Recent eruptions from the La Palma volcano have sent rivers of lava to the sea, raising fears of toxic gases.
Two new vents have been opened into Earth by the Cumbre Vieja volcano, prompting thousands of residents to stay indoors as air quality deteriorates.
The lava that erupted 10 days earlier formed a pyramid-shaped form more than 150 feet high in the ocean and produced intense clouds of black and white smoke.
“The new lockdown is a result of meteorological conditions that prevent the dispersion of gases and keep them at low levels of the atmosphere,” emergency services said in a statement.
He said around 3,500 people would be affected by the lockdown.
Miguel ngel Morcuende, director of the Pevolca response committee, said the volcano was experiencing “intense activity”.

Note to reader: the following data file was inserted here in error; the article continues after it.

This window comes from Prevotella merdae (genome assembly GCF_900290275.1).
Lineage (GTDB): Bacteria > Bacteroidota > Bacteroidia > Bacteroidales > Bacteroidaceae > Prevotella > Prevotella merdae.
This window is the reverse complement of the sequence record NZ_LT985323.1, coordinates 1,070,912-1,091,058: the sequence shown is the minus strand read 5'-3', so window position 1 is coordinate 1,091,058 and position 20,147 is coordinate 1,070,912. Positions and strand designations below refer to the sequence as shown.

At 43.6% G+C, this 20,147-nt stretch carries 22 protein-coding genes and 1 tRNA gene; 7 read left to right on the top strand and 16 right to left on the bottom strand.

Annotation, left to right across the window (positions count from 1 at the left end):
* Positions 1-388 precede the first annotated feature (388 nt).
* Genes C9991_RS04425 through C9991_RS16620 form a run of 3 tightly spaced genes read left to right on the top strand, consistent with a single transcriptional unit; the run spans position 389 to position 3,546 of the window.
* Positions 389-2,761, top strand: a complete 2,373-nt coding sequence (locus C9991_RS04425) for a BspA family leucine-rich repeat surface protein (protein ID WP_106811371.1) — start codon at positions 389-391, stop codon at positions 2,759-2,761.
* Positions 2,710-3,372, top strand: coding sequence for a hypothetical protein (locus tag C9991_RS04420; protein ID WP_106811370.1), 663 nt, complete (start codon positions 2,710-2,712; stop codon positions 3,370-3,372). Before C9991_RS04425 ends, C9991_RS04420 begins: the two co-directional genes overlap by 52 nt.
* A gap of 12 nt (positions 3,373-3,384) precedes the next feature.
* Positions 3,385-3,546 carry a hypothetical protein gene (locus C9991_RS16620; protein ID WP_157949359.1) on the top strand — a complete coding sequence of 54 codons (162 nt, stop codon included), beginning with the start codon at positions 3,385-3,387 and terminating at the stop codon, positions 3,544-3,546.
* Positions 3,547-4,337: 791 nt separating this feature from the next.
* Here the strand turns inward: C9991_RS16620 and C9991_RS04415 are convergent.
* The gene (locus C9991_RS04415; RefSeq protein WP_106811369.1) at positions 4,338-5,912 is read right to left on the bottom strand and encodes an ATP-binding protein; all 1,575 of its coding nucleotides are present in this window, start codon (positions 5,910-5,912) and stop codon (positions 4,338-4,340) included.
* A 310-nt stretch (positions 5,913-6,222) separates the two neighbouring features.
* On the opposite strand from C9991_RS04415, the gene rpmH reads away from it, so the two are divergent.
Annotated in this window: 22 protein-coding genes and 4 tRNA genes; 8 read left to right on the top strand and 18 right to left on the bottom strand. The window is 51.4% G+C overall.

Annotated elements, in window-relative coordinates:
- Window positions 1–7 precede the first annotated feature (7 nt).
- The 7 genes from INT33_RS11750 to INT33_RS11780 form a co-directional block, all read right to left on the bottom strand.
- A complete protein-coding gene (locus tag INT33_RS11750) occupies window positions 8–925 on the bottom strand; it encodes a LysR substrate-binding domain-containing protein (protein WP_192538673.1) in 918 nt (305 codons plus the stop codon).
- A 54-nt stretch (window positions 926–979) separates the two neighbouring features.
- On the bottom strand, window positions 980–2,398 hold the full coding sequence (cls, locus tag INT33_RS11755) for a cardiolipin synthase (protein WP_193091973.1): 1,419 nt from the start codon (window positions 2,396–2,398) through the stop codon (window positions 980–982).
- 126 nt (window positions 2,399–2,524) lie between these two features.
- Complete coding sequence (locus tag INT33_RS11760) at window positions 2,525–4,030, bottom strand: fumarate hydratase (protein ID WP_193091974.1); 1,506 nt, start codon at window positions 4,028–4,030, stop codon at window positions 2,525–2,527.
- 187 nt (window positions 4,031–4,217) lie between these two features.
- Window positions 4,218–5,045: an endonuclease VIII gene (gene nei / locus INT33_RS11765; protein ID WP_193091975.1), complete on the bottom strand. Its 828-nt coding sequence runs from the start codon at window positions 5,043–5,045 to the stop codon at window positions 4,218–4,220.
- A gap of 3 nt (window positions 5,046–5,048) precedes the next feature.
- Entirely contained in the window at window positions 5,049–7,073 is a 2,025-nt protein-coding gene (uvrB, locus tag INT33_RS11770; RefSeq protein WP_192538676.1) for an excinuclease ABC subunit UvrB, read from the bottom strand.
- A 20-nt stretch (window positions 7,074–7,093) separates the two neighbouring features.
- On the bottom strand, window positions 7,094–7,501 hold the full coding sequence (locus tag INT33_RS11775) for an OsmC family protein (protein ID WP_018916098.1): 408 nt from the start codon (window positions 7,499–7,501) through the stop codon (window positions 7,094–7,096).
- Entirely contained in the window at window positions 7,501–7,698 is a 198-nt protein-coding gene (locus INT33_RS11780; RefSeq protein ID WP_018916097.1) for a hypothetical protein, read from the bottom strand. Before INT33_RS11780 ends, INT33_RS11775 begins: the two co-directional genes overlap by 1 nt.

When lava comes into contact with the ocean, it generates a gas plume known as a lava – lava and haze – through a series of chemical reactions as it boils off cold ocean water.
Laziness can cause eye, lung and skin irritation but should not be a problem if residents keep their distance.
“It vaporizes hydrochloric acid, water vapor and pieces of ash,” volcanologist Dr Robin George Andrews told the BBC.
“Obviously, it’s not good to breathe.”
Scientists recorded eight new small earthquakes at the site overnight as the night sky lit up with flames from the volcano in dramatic images.
About 6,000 people have been evacuated from their homes since the Cambre Vieja volcano erupted on 19 September.
More than 800 buildings have been destroyed on this island with a population of about 83,000.
The devastation is huge as lava scorched a massive pool towards the sea, affecting the island’s banana industry and causing 400 million euros in damage.
No deaths or serious injuries have been reported from the island’s first eruption in 50 years, thanks to the quick evacuation of Earth in the first hours after the eruption.
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